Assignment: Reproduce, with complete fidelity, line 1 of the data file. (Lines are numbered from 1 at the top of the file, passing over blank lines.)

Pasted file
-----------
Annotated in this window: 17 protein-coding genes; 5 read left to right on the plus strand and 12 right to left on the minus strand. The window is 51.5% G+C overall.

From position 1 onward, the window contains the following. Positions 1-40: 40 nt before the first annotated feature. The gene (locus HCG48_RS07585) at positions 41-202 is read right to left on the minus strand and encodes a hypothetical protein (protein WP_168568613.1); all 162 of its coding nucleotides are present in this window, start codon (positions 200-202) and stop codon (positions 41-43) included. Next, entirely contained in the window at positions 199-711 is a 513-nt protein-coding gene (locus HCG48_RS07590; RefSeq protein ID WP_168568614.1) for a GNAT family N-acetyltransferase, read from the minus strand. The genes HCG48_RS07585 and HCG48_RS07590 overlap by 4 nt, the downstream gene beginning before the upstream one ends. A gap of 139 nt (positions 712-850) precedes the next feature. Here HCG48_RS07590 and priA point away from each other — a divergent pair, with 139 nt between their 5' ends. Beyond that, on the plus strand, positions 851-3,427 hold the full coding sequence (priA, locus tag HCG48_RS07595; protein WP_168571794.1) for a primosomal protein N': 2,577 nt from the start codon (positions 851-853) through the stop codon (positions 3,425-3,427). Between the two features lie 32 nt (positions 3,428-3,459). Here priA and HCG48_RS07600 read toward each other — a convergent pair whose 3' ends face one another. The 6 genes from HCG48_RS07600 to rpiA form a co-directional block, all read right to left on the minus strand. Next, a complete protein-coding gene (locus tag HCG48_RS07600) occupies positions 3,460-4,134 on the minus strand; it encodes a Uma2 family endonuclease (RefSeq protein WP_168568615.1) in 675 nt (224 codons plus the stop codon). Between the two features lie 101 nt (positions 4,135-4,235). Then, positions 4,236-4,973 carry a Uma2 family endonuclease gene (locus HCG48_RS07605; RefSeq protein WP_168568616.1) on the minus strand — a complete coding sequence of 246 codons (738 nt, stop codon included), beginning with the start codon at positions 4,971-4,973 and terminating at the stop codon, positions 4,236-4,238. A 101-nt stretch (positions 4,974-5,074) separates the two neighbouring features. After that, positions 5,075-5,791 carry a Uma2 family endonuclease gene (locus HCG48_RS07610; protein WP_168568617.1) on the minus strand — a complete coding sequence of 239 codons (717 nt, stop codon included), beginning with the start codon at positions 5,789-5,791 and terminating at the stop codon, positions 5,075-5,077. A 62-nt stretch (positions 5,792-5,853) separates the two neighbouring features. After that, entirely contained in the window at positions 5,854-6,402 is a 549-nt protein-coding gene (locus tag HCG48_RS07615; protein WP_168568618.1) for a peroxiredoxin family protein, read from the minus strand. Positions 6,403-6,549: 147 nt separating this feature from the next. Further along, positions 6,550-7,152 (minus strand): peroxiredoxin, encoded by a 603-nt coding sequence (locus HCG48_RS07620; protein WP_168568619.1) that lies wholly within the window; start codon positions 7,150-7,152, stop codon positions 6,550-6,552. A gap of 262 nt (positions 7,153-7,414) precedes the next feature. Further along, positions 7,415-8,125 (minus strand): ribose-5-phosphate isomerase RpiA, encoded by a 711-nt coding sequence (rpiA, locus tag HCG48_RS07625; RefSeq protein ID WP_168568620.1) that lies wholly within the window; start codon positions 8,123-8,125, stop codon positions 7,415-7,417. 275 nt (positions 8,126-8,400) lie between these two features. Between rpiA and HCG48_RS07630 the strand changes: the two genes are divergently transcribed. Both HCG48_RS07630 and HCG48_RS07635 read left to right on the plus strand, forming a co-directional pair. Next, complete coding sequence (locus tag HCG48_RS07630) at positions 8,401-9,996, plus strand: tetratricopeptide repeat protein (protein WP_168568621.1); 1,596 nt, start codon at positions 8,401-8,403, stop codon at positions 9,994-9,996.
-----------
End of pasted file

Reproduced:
Annotated in this window: 17 protein-coding genes; 5 read left to right on the plus strand and 12 right to left on the minus strand. The window is 51.5% G+C overall.